Between January 16 and January 18 of 2017, more than 400 cybercrime, cybersecurity, and money laundering investigators met in Doha, Qatar to discuss digital currency. Specifically, the organizations gathered to analyze the role digital currencies like Bitcoin played on money laundering, economic stability, and terrorist funding. The Working Group on Virtual Currencies—a jointly operated initiative from Europol, Interpol, and the Basel Institute on Governance—organized the event but authorities in Qatar paid for the conference.
According to the Basel Institute on Governance, the three organizations—two government and one private sector—shared concerns about the future of cryptocurrency. These “modern payment methods,” they wrote in the press release, caused concern based on their growing use in organized crime. The digital currency inherently required advanced money laundering methods after any involvement with organized crime.
The organizations at the event agreed that cryptocurrencies stealthily switched from being the proceeds of a criminal enterprise to being clean money. Many illegal Bitcoin exchanges and tumblers operated for this purpose alone, speakers said. “All countries are advised to take action against Digital Currencies Mixers/Tumblers,” the Basel Institute on Governance wrote. “Such services are designed exclusively to anonymize transactions and to make it impossible for Law Enforcement Agencies to detect and trace suspicious transactions. The existence of such companies should not continue to be tolerated.”
Despite lacking judicial powers, the European Police Office announced that they recognized the “danger that virtual currencies pose in the hands of criminals and terrorists and is prepared to face the challenges that lay ahead.” Europol assisted global law enforcement by studying Bitcoin in 2015.
Europol, Interpol, and the Basel Institute for Governance joined each other in a fight against terrorist funding via cryptocurrencies in September 2016. “There is a clear consensus that digital currencies pose a money laundering and terrorism financing threat,” the press release announced last year. The partnership followed a Europol study on Bitcoin’s role in terrorist financing with contradictory findings. The study showed that “despite third party reporting suggesting the use of anonymous currencies like Bitcoin by terrorists to finance their activities, this has not been confirmed by law enforcement.” Last year, Europol lost 700 pages of terrorism-related information. If nothing else, possession of 700 pages indicated that Europol knew at least something about terrorism—the Bitcoin section likely originated from reliable data.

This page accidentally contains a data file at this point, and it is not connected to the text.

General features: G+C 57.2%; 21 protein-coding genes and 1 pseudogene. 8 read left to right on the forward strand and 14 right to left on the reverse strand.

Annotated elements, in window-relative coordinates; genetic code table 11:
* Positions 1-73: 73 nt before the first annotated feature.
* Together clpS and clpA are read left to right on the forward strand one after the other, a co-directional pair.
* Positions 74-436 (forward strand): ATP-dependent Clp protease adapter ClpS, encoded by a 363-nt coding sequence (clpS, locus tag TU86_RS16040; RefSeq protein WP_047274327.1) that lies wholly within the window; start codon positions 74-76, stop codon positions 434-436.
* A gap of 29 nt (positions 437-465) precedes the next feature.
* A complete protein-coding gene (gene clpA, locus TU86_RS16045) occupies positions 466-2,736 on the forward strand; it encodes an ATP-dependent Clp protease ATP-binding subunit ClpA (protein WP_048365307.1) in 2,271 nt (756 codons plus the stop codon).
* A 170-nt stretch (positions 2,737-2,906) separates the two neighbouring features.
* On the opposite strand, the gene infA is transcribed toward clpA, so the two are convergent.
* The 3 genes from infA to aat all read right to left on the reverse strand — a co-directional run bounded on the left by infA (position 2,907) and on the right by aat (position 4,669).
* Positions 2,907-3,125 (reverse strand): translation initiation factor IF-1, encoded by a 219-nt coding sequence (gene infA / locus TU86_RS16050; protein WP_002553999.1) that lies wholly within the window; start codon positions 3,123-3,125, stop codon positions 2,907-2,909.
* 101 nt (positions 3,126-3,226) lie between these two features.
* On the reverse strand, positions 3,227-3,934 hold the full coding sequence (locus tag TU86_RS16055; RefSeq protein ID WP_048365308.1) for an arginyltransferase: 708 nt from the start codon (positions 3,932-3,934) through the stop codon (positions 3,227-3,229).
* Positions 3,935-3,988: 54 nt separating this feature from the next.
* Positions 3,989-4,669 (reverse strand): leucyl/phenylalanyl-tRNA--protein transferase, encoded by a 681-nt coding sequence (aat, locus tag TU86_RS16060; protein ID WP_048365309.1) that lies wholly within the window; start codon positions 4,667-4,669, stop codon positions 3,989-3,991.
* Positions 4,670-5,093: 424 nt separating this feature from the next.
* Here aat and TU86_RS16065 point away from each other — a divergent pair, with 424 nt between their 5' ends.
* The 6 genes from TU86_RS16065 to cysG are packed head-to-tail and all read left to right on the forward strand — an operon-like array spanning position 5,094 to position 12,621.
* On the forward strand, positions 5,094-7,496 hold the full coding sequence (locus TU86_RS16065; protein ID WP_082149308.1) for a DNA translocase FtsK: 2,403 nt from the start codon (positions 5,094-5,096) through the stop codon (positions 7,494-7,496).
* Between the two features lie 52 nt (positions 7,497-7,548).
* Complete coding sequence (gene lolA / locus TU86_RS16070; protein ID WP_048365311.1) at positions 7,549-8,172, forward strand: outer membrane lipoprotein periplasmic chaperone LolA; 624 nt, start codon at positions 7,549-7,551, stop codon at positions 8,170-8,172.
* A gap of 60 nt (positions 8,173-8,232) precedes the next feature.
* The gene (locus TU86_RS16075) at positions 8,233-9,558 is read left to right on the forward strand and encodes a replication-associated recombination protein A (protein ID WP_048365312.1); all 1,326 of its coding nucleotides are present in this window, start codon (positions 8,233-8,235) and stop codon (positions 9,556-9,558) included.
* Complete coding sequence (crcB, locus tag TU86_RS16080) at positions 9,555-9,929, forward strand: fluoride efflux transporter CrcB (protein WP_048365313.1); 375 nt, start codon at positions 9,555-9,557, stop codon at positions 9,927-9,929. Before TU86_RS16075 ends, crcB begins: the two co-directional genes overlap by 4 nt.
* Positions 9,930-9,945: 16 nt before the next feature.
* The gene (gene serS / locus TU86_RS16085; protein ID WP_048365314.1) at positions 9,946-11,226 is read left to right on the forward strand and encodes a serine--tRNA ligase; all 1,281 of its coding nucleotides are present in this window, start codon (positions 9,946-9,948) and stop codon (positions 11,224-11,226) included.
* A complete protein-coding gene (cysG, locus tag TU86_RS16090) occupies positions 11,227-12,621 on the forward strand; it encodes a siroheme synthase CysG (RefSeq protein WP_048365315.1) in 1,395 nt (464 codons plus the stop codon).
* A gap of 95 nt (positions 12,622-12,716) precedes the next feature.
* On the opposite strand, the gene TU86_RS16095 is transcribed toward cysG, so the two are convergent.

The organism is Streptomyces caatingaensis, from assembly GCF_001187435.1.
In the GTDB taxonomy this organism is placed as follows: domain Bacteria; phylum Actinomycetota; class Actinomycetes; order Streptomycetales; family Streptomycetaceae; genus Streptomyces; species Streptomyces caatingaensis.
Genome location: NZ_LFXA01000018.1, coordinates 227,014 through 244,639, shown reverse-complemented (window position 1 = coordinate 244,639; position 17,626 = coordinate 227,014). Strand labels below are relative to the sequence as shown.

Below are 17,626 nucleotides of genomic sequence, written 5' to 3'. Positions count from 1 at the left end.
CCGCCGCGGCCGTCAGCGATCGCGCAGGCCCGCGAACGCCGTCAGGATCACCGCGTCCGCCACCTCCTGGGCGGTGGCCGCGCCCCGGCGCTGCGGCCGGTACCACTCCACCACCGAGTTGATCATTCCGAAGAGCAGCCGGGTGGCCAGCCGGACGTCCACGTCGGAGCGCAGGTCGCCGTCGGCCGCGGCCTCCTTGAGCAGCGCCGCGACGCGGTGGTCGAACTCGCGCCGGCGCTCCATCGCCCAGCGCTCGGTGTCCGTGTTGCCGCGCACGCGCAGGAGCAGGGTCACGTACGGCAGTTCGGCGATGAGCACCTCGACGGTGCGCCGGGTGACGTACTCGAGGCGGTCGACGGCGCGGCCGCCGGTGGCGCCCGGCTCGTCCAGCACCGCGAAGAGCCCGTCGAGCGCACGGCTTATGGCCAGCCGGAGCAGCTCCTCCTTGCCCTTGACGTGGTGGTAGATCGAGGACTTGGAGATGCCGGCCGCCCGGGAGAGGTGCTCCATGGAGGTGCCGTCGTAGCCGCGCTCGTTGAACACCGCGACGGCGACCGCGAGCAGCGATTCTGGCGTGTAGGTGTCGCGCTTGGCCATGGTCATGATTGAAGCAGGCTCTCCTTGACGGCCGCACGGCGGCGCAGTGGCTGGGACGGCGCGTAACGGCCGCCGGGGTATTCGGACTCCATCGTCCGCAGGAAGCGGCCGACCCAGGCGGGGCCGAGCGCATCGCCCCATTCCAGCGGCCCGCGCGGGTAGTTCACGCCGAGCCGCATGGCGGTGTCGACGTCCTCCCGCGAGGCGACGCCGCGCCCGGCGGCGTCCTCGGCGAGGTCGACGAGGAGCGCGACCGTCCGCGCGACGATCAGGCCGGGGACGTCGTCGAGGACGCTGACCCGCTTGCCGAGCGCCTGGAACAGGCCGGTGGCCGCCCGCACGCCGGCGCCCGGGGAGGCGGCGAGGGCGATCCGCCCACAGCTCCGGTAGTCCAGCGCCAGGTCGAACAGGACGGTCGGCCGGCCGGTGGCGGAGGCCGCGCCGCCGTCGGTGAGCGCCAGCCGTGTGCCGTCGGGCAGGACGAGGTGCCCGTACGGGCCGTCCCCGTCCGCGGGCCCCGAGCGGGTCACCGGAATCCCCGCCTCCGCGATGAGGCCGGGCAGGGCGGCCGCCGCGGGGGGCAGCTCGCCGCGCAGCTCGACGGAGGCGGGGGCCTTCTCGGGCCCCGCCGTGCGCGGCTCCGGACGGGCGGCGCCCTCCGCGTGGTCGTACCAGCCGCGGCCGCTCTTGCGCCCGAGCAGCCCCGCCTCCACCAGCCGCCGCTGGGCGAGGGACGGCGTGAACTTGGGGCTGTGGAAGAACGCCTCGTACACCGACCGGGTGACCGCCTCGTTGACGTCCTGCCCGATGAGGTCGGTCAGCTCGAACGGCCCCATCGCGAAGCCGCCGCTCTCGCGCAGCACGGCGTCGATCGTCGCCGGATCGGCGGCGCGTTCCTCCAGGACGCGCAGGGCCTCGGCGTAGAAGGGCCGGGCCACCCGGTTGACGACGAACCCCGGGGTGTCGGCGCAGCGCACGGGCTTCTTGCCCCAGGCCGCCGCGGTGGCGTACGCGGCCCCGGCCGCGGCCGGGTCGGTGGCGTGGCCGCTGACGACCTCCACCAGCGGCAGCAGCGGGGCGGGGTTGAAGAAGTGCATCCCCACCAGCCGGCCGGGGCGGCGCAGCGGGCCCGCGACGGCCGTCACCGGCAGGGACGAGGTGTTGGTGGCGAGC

Another thought that formed during the convention involved “suspicious Bitcoin addresses.” They concluded that law enforcement agencies needed to give these addresses special attention. Suspicious Bitcoin addresses required international cooperation to investigate and should be given to the “international exchange of suspicious Bitcoin addresses.”
The organizations called for and recommended additional training in this department, along with a greater handoff of relevant information:
“All countries should increase training initiatives in this field (manuals, training initiatives, exchange programs and international conferences). Special attention should be dedicated to Regulators, Prosecutors and Judges, FIU Experts, Police Investigators and relevant private partners. International regular training on trends, new technologies, and financial innovation should also be provided by FATF, Interpol, Europol, CEPOL and the Basel Institute on Governance to make sure experiences and best practices are shared thus achieving similar international standards.”
Most importantly, the groups agreed, law enforcement needed to collaborate more efficiently to keep up with illegal Bitcoin transactions. Authorities must fight to end the existence of mixers and tumblers that are “designed exclusively” to prevent law enforcement from following the money.
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